by IncasNFT

Mama Ocllo


Mama Ocllo was the main wife of the Inca Manco Cápac, the first ruler of the Inca Culture. Also, she is the secondary character in the “Legend of Manco Cápac and Mama Ocllo”.

Manco Capac [1]


First Inca, founder and consolidator of the empire. He was the builder of the first temple to worship the Sun God.

Sinchi Roca [2]


He is the one who imposes the custom of using the Inca’s own adornments such as the Mascaipacha among others.

Lloque Yupanqui [3]


During his reign he defended the domain of the Sacred Valley of Cusco.

Mayta Cápac [4]


He is credited with the growth of the empire towards the highlands and the integration of what was the citadel of Tiahuanaco.

Cápac Yupanqui [5]

(1176- 1228)

With him the Hurin Cuzco dynasty closes, it is said that he was the one who left the most descendants.

Inca roca [6]


The Hanan Cuzco dynasty. Since his reign, the Inca has taken on a role with more political functions and not only military ones. Architectural works such as the channeling of waters are attributed to him.

Yahuar Huaca [7]


He manages to extend the Empire towards Arequipa.

Inca Viracocha [8]


During their reign they suffered before the Chanca civilization, their historical rivals descended from the Wari culture in the Abancay and Ayacucho region.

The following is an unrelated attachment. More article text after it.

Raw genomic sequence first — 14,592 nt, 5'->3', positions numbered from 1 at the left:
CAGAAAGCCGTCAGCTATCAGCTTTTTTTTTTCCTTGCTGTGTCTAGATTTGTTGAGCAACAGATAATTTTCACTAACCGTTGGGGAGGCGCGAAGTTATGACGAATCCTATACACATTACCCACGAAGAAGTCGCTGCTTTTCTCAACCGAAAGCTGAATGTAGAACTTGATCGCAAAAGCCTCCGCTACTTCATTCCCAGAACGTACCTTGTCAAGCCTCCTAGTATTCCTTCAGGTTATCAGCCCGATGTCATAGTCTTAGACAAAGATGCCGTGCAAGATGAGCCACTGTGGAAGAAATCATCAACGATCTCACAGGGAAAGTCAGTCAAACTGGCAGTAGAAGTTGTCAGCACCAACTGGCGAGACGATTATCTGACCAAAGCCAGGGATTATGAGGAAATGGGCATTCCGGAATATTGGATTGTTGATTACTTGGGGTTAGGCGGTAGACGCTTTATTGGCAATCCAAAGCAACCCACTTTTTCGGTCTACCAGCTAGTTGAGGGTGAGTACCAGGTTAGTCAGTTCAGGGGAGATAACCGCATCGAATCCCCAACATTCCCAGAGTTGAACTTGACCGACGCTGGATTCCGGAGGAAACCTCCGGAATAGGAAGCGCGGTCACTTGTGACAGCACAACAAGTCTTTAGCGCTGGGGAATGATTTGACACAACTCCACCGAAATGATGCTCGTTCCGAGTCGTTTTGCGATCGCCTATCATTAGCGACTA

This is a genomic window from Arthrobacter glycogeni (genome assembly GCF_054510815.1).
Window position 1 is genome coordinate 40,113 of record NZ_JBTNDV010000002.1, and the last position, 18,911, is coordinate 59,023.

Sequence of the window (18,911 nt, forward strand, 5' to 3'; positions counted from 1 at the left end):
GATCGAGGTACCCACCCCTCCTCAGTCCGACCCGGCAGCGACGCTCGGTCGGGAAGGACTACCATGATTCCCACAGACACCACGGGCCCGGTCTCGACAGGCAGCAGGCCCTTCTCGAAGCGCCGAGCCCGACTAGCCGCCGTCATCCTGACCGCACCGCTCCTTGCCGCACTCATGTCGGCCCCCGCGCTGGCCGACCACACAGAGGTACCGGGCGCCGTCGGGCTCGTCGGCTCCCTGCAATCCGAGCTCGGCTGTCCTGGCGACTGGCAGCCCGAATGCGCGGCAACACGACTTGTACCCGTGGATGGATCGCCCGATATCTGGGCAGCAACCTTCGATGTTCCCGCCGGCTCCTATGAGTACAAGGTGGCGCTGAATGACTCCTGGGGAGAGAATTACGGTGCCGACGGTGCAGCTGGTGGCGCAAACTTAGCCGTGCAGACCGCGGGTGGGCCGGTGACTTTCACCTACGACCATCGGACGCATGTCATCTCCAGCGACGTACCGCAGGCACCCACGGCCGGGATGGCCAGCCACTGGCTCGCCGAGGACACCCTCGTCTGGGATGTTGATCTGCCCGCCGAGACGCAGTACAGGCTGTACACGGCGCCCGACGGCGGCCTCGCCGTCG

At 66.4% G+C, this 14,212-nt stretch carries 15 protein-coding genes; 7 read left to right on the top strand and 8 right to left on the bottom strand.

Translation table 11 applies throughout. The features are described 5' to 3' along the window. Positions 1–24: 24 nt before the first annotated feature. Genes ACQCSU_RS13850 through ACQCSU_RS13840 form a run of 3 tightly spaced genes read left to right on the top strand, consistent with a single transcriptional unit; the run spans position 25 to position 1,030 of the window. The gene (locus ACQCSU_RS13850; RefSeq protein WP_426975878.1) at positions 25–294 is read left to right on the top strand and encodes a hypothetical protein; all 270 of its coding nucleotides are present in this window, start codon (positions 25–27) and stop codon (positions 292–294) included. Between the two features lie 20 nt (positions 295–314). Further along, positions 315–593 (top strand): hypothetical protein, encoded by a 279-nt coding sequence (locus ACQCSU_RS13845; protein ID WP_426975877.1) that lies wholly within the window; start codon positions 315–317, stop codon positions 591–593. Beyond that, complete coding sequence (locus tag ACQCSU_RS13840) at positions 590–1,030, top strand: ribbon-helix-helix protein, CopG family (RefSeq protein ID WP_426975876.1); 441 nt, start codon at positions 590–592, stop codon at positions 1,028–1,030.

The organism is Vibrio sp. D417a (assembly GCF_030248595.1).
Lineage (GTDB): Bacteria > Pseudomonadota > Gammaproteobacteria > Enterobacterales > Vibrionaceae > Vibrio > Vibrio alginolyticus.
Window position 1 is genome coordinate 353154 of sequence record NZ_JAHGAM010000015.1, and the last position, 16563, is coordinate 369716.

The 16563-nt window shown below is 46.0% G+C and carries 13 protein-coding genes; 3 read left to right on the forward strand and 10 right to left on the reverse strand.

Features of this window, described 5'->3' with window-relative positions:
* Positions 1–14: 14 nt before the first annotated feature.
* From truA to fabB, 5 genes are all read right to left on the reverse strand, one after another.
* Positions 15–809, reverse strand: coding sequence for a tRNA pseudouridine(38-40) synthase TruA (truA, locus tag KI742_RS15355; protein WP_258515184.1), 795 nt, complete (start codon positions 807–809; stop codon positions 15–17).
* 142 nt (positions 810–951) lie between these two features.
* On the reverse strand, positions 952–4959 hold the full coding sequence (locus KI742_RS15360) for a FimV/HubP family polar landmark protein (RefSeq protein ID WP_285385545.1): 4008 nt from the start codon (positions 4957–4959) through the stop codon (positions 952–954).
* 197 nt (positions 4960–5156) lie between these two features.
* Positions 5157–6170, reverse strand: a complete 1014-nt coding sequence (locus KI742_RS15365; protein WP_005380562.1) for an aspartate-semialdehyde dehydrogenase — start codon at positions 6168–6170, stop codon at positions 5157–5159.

Pachacútec [9]


He achieved the maximum expansion of the empire, established a common language and reorganized the empire into four of its own, thus establishing an administratively efficient agricultural state where the use of an accounting tool, the quipu, stood out.

Amaru Inca Yupanqui [10]


His reign was short and marked by a food crisis until he was succeeded by his brother.

Túpac Inca Yupanqui [11]


His name in Quechua means «Resplendent and Memorable King.» With it, the Tahuantinsuyo reaches its greatest extension to the south, the Maule River in Chile.

Huayna Cápac [12]


His name in Quechua means «Young Powerful.» He belonged to the Hurin Qosqo dynasty.

Huáscar [13]


Its name in Quechua means «Golden Chain.» He was designated as successor by the orejones (nobles) of Cusco, but not by his own father who died along with his legitimate successor. He rival of his brother Atahualpa with whom he had great confrontation.

Atahualpa [14]


The Sapa Inca Atahualpa was the last emperor of Tahuantinsuyo. He came to power after defeating his half-brother Huáscar in civil war in 1532. But the same year he was captured in Cajamarca by the Spanish under Francisco Pizarro. The following year he was strangled.